Where are the Freshman Commons? Can you tell me where the A-Hallway is? Is there a secret tunnel connecting the school to the Terry Center? These are just a few of the many questions asked by incoming freshman, but not by the middle school boys who attended the Higher Achievement Program during the previous summer. The boys, already familiar with the school and some of the teachers, did not have the same wide-eyed, frantic expression that the other freshman had on that nerve-wracking first day of school.

The Higher Achievement Program (HAP) is held during the summer on the Jesuit campus. Ithap1 features 6th, 7th, and 8th grade boys from different schools around the Dallas area that feed into Jesuit and other high schools nearby. This annual program helps the middle school students become familiar with the school through different academic courses.

Mr. Marr explained the purpose of the program, describing it as “designed to mirror the same experience as a high school student enrolled at Jesuit. The activities are based around the Profile of the Jesuit Graduate and seek to enhance the participant’s knowledge of not only the subject matter but also to encourage them to be a better contributor to society. We definitely want to strengthen math, science, and English skills, but not without providing an understanding of the power of an education and being a responsible man of action.” He commented on the types of activities that the boys do and the courses that are offered, describing that “all of the courses are ‘taught’ using kinesthetic and visual teaching styles. It is very ‘hands-on and look at this’ learning.” The program brings the boys closer together while teaching them academic lessons and topics without the use of tests and quizzes.

Jesuit’s faculty leads the lessons and courses taken during the summer; one of the many teachers who contributes their time to helping the middle school students is Mr. Bub ’10. He discussed what the program does for the young boys and how the teachers achieve that goal, and that it “is not only to give students an opportunity to continue learning in the summertime but also to teach them about Ignatian values so that they can make those values a part of their life. We accomplish that partly through weekly prayer services in which the teachers…share reflections with the students on faith, prayer, virtue, and other similar topics.” The boys are taught the core subjects similar to high school courses, but are also given time to reflect on their daily lives in prayer.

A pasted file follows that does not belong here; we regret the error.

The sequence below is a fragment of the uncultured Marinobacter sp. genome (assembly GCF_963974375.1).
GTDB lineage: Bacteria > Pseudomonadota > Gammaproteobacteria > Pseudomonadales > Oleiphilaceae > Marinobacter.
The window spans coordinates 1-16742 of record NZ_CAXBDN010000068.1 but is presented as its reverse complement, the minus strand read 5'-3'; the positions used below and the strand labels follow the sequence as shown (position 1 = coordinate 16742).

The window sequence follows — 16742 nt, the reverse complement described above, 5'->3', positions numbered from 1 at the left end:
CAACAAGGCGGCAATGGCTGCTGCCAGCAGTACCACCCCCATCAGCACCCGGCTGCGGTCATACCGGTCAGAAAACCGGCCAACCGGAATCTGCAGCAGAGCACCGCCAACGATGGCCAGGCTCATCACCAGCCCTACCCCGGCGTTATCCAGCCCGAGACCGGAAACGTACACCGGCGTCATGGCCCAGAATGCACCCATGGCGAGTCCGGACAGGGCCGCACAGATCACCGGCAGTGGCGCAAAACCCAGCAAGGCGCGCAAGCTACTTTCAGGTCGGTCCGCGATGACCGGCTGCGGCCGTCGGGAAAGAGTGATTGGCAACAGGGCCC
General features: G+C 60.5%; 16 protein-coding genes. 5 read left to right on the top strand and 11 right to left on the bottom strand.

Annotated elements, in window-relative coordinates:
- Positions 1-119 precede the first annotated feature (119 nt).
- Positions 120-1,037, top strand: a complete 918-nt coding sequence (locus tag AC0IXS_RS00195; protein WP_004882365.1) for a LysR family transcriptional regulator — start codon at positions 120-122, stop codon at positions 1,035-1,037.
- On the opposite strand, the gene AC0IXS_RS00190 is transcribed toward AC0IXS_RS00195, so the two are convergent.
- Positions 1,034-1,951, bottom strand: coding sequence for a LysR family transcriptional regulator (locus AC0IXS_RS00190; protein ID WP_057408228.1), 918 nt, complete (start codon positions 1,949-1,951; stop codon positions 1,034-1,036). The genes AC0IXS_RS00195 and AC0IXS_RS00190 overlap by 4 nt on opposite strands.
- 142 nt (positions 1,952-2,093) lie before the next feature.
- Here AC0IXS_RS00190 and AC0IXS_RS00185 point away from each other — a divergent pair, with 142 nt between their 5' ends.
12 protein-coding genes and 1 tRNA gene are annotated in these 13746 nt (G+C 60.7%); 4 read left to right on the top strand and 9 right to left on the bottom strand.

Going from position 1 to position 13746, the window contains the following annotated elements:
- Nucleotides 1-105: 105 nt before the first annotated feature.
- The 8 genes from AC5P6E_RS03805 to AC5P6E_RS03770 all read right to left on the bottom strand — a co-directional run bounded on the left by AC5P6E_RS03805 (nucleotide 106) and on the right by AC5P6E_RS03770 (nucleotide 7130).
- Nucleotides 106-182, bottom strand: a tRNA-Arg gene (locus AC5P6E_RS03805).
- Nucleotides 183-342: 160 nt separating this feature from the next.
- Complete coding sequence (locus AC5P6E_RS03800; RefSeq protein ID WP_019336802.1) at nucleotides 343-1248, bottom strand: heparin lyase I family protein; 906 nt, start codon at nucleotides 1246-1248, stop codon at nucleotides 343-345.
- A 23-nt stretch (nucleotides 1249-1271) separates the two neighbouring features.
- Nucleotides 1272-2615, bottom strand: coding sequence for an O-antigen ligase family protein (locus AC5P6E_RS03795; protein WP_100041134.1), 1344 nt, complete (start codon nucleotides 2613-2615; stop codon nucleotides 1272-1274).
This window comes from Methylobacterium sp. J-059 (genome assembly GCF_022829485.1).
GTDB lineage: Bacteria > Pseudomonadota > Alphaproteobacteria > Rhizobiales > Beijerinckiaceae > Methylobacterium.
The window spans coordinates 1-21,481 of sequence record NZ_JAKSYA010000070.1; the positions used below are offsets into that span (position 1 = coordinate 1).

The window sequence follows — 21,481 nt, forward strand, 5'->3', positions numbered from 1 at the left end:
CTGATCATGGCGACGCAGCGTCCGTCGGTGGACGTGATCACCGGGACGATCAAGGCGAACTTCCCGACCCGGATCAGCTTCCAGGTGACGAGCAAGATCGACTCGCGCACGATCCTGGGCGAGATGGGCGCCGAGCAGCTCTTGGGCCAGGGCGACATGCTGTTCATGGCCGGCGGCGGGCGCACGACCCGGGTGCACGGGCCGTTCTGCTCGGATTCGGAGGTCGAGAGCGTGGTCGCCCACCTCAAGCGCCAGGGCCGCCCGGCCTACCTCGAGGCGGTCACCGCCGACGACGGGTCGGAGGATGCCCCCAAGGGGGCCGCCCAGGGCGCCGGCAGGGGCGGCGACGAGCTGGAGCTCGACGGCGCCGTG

hap5The program mirrors the prayer services and reflection periods of time offered to the Jesuit students during the school year. Mr. Bub acknowledged this and other benefits of attending the HAP program, saying that “it’s an academic program designed for students who might not otherwise be able to attend one. Engaging with the school material over the summer is a really essential way to make sure that the knowledge they’ve gained over the past year stays with them, and it can really give them a leg up as they get ready for high school.” The program helps the students become comfortable and familiar with Jesuit while also teaching them many parts of a regular high school curriculum without tests or quizzes. The boys are prevented from having stress over homework assignments and learn new topics through fun activities inside and outside the classroom.